No sooner had the curtain fallen on the world première of Les Arbitres than the stars of the show were giving their unanimous approval to the UEFA-authorised film about referees at UEFA EURO 2008™.
Chorus of approval
The main characters of the 77-minute documentary attended the film's big-screen debut at the Locarno film festival on Monday – and later united in acclaiming director Yves Hinant's very human portrayal of the refereeing community. Swiss match official Massimo Busacca was the first of the featured referees to appear in the movie. He said it not only brought back the emotion of the tournament, but also served an important purpose in helping the public understand the difficulties facing football's men in the middle.
"It's a good movie because people can really understand what it is to take a decision in one second," Busacca told uefa.com. "And what it is like for the referee to take a decision, make a mistake and immediately have to forget it. It will help people understand what the referee's life is like. Sometimes it is not easy because you make a mistake and then you are alone. When I think in those terms, sometimes I am afraid. But it will be a good message and good publicity."
By showing the referees on and off the pitch – in situations ranging from the pressure cooker of a EURO finals match to the family home – director Hinant and producer Jean Libon have succeeded in presenting a broad vision of their subject. Spanish match official Manuel Mejuto González applauded their achievement. "It was a big surprise because the film shows the emotions, not only in specific moments in matches but the conversations in the matches, in the dressing room and with families," he said. "Everybody thinks that when the referee makes a decision, rightly or wrongly, he goes home and forgets about it. That's not true. Referees are like players – they think about what went on, they want to improve. It is good for everybody to see we are human, we are professional and we try our best."
Test of character
According to Roberto Rosetti, the Italian official who was appointed to take charge of the EURO final, the film will move audiences precisely because of its focus on a referee's fallibility. "It is a very interesting, very emotional film which shows the human part – the referee as a normal man. You see negative situations which are part of our career and which we have to live with. In my opinion it is important how the referee overcomes these situations. The human part of the referee is part of football. Refereeing mistakes are part of football. I have to prepare as well as possible, but beyond that I am a man and capable of correct decisions as well as mistakes."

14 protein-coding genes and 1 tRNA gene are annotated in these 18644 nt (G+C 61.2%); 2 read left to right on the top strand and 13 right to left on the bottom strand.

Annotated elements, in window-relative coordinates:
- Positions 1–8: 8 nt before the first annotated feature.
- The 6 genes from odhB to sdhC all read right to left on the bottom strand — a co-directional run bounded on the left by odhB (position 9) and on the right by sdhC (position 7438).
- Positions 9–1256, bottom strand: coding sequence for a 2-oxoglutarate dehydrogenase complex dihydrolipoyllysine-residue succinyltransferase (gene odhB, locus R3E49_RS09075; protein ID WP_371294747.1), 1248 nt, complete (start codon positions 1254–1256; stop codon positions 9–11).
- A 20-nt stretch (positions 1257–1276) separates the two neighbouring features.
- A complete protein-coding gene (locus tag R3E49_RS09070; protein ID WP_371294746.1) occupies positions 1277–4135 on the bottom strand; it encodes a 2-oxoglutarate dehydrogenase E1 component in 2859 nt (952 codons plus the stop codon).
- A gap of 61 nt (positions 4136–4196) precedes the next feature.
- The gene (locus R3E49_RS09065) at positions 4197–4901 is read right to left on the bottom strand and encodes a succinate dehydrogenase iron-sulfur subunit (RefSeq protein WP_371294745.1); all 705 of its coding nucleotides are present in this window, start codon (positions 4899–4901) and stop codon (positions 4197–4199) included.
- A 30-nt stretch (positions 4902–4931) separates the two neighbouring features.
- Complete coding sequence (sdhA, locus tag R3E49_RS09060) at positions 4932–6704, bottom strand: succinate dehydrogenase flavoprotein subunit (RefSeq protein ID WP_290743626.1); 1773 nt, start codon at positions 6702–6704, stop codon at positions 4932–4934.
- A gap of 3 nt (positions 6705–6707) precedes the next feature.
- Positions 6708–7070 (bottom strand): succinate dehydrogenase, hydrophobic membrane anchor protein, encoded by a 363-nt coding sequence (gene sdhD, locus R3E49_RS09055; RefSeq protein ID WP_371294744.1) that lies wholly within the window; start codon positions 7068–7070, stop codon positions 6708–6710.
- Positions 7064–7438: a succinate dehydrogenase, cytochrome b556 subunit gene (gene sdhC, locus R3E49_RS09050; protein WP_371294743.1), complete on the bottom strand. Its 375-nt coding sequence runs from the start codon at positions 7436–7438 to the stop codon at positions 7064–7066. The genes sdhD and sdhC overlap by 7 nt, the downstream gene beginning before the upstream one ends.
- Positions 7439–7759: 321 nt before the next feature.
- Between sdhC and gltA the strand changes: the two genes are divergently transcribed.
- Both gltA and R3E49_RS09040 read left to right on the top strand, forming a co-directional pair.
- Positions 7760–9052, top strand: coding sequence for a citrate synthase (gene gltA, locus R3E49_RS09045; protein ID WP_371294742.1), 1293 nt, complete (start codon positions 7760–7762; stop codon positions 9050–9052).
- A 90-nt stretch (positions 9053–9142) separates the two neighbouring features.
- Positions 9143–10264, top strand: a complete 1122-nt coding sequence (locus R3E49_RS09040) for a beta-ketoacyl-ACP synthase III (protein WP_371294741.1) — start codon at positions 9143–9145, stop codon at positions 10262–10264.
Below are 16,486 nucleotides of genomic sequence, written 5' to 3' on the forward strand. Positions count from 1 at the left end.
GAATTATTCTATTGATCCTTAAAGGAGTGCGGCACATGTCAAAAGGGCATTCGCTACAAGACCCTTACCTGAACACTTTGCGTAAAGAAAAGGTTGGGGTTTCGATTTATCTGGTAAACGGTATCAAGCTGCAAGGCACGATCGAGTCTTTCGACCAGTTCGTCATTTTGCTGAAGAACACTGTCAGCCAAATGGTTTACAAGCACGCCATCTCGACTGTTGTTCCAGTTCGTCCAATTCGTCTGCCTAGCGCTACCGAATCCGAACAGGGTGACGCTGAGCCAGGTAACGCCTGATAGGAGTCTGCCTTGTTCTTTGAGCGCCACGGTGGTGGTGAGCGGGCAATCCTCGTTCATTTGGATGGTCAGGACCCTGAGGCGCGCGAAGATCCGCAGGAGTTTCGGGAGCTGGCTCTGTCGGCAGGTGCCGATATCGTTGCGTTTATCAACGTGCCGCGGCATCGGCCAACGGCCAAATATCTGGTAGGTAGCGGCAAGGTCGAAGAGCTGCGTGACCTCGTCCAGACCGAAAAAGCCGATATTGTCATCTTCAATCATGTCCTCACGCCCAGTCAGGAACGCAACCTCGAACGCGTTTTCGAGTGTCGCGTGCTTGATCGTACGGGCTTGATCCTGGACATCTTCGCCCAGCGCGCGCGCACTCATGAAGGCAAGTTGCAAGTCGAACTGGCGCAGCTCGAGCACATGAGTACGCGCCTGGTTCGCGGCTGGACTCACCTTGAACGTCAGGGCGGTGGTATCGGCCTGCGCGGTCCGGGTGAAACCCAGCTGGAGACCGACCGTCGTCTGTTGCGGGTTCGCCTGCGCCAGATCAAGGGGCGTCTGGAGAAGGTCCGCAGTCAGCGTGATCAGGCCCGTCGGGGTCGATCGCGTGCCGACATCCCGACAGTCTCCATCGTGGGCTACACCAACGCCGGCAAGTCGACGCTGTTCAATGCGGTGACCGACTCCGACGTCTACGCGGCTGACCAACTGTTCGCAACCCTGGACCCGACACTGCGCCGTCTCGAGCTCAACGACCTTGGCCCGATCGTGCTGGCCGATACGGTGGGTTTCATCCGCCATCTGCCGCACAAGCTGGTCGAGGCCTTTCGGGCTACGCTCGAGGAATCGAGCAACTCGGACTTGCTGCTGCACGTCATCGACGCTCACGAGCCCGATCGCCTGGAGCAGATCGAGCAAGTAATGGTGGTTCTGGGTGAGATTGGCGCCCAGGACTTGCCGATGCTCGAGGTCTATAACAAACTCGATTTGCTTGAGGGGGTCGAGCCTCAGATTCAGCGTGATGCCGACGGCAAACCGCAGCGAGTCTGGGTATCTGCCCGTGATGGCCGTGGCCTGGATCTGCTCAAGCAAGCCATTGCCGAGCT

Effect on family
For English official Howard Webb, the role of the secondary characters in Les Arbitres is also significant, as it underlines the effect a referee's actions can have on their family. "Overall it's a really positive representation of our lives. I am aware of the fact my family go through emotions – their big desire was for my games to be controversy-free – but they understand that's not always possible. I chose to become a referee and it's only with their support that I've been able to get to this position. I am always hopeful that anything that happens on the field doesn't have an impact on the family. But the film brings home how it does affect people back home. It gives an insight into a world people would never normally see."
The tension, the pressure, the relief. The gamut of emotions that the referees are seen to experience is fondly remembered by now-retired Swedish official Peter Fröjdfeldt. "It was a great time at the EURO and that is something I miss," he said. "We didn't know which way they would show us – positive or negative. But it was a great movie. The film shows we are not robots, and also that we want to do our best every time we go out there. It is like theatre out there – sometimes you laugh, sometimes you get angry – so you prepare for everything and expect the unexpected. You are an actor out on the pitch." And, in Locarno this week, on the silver screen too.
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